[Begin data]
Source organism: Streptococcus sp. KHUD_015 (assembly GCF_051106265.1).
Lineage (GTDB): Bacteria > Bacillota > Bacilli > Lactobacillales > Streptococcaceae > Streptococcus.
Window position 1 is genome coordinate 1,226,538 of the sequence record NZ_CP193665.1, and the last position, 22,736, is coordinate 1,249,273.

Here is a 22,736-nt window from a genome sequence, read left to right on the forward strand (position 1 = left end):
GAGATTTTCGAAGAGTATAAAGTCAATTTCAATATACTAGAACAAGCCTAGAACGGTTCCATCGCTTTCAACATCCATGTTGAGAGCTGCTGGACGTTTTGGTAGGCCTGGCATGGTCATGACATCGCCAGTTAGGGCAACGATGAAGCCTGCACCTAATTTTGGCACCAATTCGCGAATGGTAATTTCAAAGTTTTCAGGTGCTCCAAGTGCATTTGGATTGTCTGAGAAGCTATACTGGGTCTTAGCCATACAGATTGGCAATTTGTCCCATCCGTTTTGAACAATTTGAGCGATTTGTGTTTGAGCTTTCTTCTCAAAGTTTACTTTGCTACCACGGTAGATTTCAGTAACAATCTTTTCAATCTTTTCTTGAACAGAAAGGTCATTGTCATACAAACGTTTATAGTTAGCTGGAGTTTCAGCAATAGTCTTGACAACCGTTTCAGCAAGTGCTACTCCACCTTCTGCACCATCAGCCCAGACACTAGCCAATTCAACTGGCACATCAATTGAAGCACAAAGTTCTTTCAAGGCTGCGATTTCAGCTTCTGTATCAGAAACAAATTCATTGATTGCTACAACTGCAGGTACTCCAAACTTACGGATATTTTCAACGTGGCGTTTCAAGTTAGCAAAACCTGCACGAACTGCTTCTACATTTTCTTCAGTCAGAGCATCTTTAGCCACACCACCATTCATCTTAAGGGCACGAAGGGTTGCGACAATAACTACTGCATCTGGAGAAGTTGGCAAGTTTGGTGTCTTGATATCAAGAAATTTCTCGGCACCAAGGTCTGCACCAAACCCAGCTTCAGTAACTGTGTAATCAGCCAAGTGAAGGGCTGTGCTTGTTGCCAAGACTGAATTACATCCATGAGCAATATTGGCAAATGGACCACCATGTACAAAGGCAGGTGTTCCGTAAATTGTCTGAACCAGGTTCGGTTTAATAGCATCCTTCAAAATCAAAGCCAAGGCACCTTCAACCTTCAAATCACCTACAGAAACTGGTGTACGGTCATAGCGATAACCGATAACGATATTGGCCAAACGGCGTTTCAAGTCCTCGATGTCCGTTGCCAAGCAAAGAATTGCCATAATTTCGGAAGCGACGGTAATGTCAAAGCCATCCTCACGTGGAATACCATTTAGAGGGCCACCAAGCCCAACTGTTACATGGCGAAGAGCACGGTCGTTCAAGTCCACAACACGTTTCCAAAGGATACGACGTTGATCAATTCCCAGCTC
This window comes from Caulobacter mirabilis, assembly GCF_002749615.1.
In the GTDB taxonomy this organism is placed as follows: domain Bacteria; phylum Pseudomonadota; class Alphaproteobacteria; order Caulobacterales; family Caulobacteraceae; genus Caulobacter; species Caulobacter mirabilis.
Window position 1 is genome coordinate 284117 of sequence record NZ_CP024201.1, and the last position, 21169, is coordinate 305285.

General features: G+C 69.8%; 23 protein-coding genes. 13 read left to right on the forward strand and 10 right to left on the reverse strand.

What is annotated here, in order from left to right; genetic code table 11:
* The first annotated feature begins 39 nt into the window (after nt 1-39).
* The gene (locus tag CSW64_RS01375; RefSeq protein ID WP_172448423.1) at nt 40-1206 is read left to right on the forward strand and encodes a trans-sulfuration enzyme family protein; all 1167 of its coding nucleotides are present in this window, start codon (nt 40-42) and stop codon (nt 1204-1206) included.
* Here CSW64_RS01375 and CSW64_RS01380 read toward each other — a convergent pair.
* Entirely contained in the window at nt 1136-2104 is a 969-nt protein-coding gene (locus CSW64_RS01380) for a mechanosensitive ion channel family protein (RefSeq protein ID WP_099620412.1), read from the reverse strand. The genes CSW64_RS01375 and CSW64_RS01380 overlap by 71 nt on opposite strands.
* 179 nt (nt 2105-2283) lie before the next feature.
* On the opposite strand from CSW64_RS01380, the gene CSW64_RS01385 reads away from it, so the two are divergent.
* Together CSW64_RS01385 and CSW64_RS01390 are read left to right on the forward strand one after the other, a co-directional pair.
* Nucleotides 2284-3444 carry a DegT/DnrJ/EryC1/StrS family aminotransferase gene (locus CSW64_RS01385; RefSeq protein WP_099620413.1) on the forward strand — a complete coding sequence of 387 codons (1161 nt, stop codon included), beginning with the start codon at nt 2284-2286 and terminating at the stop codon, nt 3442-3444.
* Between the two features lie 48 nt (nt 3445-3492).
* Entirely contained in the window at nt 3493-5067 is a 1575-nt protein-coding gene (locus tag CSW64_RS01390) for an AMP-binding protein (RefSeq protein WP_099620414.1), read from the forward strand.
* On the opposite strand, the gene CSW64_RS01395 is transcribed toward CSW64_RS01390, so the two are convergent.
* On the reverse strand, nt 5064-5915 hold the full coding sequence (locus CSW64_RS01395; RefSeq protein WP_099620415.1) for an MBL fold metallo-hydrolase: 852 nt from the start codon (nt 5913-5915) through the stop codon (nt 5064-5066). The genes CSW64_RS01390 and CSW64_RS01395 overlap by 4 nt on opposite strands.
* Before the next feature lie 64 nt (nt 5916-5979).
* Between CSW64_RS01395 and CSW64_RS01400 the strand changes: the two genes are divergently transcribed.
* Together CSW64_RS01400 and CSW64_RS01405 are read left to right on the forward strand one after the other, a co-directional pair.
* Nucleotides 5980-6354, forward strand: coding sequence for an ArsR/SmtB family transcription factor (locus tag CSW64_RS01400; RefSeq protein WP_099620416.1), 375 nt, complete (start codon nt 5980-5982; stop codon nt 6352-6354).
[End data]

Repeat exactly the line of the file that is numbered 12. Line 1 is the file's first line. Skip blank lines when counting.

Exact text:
* The gene (locus tag CSW64_RS01375; RefSeq protein ID WP_172448423.1) at nt 40-1206 is read left to right on the forward strand and encodes a trans-sulfuration enzyme family protein; all 1167 of its coding nucleotides are present in this window, start codon (nt 40-42) and stop codon (nt 1204-1206) included.